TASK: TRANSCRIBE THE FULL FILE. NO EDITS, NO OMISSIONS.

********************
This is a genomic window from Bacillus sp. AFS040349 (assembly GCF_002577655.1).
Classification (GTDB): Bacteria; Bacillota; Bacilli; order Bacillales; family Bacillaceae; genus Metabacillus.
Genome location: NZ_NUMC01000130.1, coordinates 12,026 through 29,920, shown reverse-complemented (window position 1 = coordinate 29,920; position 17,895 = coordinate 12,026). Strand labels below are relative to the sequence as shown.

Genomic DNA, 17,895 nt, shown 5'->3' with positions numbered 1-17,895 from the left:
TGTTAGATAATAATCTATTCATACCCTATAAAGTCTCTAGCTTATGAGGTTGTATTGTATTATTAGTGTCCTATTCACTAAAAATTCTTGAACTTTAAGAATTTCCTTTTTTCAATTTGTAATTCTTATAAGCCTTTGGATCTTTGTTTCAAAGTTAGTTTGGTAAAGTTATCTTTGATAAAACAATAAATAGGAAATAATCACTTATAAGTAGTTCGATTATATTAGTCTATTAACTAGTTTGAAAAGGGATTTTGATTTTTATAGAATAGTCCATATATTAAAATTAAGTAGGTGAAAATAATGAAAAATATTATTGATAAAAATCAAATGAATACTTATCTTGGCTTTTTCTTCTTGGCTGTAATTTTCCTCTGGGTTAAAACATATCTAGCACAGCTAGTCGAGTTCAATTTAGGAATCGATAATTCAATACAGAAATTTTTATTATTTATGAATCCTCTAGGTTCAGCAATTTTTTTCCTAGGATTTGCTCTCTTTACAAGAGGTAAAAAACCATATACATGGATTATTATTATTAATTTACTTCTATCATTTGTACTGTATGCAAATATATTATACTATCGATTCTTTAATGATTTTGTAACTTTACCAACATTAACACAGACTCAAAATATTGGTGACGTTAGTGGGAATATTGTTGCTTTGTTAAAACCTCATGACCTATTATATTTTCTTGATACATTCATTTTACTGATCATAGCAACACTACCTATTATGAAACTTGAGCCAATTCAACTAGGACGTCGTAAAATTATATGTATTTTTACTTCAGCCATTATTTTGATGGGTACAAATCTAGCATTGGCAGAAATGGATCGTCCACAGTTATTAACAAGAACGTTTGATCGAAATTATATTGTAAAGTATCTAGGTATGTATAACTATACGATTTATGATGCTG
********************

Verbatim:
This is a genomic window from Bacillus sp. AFS040349 (assembly GCF_002577655.1).
Classification (GTDB): Bacteria; Bacillota; Bacilli; order Bacillales; family Bacillaceae; genus Metabacillus.
Genome location: NZ_NUMC01000130.1, coordinates 12,026 through 29,920, shown reverse-complemented (window position 1 = coordinate 29,920; position 17,895 = coordinate 12,026). Strand labels below are relative to the sequence as shown.

Genomic DNA, 17,895 nt, shown 5'->3' with positions numbered 1-17,895 from the left:
TGTTAGATAATAATCTATTCATACCCTATAAAGTCTCTAGCTTATGAGGTTGTATTGTATTATTAGTGTCCTATTCACTAAAAATTCTTGAACTTTAAGAATTTCCTTTTTTCAATTTGTAATTCTTATAAGCCTTTGGATCTTTGTTTCAAAGTTAGTTTGGTAAAGTTATCTTTGATAAAACAATAAATAGGAAATAATCACTTATAAGTAGTTCGATTATATTAGTCTATTAACTAGTTTGAAAAGGGATTTTGATTTTTATAGAATAGTCCATATATTAAAATTAAGTAGGTGAAAATAATGAAAAATATTATTGATAAAAATCAAATGAATACTTATCTTGGCTTTTTCTTCTTGGCTGTAATTTTCCTCTGGGTTAAAACATATCTAGCACAGCTAGTCGAGTTCAATTTAGGAATCGATAATTCAATACAGAAATTTTTATTATTTATGAATCCTCTAGGTTCAGCAATTTTTTTCCTAGGATTTGCTCTCTTTACAAGAGGTAAAAAACCATATACATGGATTATTATTATTAATTTACTTCTATCATTTGTACTGTATGCAAATATATTATACTATCGATTCTTTAATGATTTTGTAACTTTACCAACATTAACACAGACTCAAAATATTGGTGACGTTAGTGGGAATATTGTTGCTTTGTTAAAACCTCATGACCTATTATATTTTCTTGATACATTCATTTTACTGATCATAGCAACACTACCTATTATGAAACTTGAGCCAATTCAACTAGGACGTCGTAAAATTATATGTATTTTTACTTCAGCCATTATTTTGATGGGTACAAATCTAGCATTGGCAGAAATGGATCGTCCACAGTTATTAACAAGAACGTTTGATCGAAATTATATTGTAAAGTATCTAGGTATGTATAACTATACGATTTATGATGCTG